It’s 4am in a place I don’t understand. I assume you are as well. It’s raw here, and as someone who’s endured a fair share of tragedy in my life, the only thing I’m sure of at this point is this awful feeling won’t last. Humans are resilient as fuck, especially when pressed, and in the end all of us will scar over, readjust and move on.
So, right now, at our most raw and unguarded, let’s make good use of this.
We’re in undiscovered country. I honestly believe even Trump didn’t know this would happen. In some weird way, he’s stuck here with the rest of us, like some crazy Stockholm situation where the hostage takers and the hostages find common ground in their insane shared reality.
What matters, the only thing that matters from this point on, is character.
Ask yourself: Are you a good person? Am I? Honestly, I can say, “Not as good as I want to be.” And, more to the point, “Not as good as I’m going to need to be.” I’m going to have to get better. So are we all. Times like these are going to call on us all to sacrifice, to put aside pettiness and quick-hit satisfaction. It’s going to be a long four years. And even beyond, who knows? Certainly the damage will linger for generations, the election alone was destructive enough.
Here’s what I know we’re going to need to do:
Defend democracy Part of that will be accepting this outcome. People voted. This is what they wanted. It’s a democracy. If we ever want this undone, we need to accept it was a fair result.
Protect the vulnerable If you’re like me you probably assumed the progress of time meant incrementally more rights and protections for everyone. Nope- there are leaps backward. We’re going to need to circle around those whom this decision directly threatens.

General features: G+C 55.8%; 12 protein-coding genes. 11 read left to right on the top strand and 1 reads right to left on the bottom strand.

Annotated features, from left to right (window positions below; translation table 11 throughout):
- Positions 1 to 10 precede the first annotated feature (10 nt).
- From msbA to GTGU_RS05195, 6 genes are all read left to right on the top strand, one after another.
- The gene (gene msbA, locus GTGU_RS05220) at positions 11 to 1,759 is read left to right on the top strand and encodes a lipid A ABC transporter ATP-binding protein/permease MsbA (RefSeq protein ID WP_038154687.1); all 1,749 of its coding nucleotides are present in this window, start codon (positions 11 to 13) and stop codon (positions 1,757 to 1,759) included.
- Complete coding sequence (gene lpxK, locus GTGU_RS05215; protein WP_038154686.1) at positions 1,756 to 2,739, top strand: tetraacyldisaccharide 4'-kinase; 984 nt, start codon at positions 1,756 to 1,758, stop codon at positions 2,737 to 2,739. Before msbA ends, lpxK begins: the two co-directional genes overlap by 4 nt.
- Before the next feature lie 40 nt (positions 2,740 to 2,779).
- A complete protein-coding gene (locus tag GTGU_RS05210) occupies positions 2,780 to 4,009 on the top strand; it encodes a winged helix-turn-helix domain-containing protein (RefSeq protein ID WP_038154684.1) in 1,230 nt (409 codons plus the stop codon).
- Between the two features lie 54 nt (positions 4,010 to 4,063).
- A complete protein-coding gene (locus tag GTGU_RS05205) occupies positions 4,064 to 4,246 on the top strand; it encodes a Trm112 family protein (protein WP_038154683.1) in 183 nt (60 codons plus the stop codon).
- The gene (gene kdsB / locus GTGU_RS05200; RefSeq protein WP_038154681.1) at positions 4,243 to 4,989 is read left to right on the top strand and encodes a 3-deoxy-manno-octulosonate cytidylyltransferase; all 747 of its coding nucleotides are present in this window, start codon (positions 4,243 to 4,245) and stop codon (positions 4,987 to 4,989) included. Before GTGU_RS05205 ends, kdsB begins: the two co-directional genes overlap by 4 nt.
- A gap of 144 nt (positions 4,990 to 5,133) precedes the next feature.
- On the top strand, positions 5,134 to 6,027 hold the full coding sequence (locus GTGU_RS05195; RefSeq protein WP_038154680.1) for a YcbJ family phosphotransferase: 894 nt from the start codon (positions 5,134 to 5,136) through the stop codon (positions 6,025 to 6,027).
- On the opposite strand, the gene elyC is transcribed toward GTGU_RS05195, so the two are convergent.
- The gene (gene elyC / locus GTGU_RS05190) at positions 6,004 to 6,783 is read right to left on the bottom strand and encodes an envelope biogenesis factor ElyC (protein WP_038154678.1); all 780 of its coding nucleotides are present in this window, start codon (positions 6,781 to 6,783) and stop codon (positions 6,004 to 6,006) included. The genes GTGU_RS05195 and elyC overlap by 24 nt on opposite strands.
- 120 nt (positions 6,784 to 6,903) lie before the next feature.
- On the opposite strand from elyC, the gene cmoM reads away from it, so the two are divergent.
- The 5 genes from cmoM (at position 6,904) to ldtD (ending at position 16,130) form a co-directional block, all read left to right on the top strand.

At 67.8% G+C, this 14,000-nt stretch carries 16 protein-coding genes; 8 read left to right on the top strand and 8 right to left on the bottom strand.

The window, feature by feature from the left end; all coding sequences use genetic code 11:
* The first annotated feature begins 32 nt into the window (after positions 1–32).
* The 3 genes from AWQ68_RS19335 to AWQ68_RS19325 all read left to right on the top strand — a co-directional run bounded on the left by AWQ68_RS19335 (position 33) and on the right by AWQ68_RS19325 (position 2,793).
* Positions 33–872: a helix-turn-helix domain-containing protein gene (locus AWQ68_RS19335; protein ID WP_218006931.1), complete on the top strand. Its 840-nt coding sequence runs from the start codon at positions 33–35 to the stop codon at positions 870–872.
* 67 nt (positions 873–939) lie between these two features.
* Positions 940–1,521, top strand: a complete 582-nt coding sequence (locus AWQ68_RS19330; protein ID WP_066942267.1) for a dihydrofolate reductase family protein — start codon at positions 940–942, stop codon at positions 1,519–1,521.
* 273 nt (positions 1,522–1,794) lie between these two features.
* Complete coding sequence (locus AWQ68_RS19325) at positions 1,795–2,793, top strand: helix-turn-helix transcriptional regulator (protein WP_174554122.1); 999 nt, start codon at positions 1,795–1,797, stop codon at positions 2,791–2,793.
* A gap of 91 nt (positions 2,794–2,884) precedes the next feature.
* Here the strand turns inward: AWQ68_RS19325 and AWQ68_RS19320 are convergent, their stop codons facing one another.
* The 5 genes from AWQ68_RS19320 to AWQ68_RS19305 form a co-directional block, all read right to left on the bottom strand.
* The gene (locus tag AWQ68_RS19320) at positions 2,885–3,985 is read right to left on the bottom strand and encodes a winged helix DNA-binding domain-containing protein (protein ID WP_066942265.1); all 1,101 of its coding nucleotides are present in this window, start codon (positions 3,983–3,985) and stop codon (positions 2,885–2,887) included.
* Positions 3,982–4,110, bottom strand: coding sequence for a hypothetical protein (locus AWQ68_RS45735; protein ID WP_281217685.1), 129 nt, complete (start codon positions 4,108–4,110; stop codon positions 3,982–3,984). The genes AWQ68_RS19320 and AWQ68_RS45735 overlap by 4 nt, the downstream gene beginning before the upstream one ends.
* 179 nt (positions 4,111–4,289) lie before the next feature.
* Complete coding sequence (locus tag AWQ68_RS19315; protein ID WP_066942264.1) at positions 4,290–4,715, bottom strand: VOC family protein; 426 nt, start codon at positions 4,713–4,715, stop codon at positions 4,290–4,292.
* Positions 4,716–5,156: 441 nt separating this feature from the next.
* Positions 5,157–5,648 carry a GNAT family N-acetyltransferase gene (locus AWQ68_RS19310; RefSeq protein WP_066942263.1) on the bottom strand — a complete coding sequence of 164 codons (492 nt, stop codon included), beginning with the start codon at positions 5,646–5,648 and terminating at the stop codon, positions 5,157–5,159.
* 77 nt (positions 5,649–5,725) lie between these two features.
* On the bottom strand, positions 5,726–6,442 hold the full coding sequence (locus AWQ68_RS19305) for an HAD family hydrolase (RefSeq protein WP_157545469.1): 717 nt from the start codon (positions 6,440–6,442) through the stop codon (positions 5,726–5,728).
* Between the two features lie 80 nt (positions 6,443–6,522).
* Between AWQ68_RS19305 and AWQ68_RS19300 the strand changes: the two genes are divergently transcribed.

Build bridges And in some cases, re-build. There is no room for grudges, accusations or recriminations. Bubbles need to go. Again, what matter is character, not team. Good people of any persuasion are not going to let folks get hurt unless they themselves feel threatened. Find those good people. Remind them they are good.
Old guard, step aside The system is not working, it has catastrophically failed. Time to start handing stuff over to the next generation.
Hold accountable From here on, everyone is on notice. The question from 11/9/2016 going forward will be: Which direction did you take? Those that choose the wrong path will bear that mark for the rest of their lives.
Will you indulge me in one favor before we get out there and try and put this thing back together?
From here on out I believe we have to be careful about what we put in our brains. I feel like we’ve been feeding ourselves on a steady diet of anti-heroes, “gritty re-boots” and dark takes for years now, from The Sopranos to The Wire, to Breaking Bad to increasingly bleak Batman movies taking place in a universe where it’s apparently always nighttime and raining. We don’t need that shit anymore- start feeding yourself some optimism. Watch some Star Trek, some LOTR, read some Dickens. Re-read the Harry Potter series. Start retraining your consciousness that the good guys win after they’ve been tested. That’s the script you’re going to be reading from for the next few years. Get a handle on it.
“It’s like in the great stories, Mr. Frodo. The ones that really mattered. Full of darkness and danger they were. And sometimes you didn’t want to know the end… because how could the end be happy? How could the world go back to the way it was when so much bad had happened? But in the end, it’s only a passing thing… this shadow. Even darkness must pass.”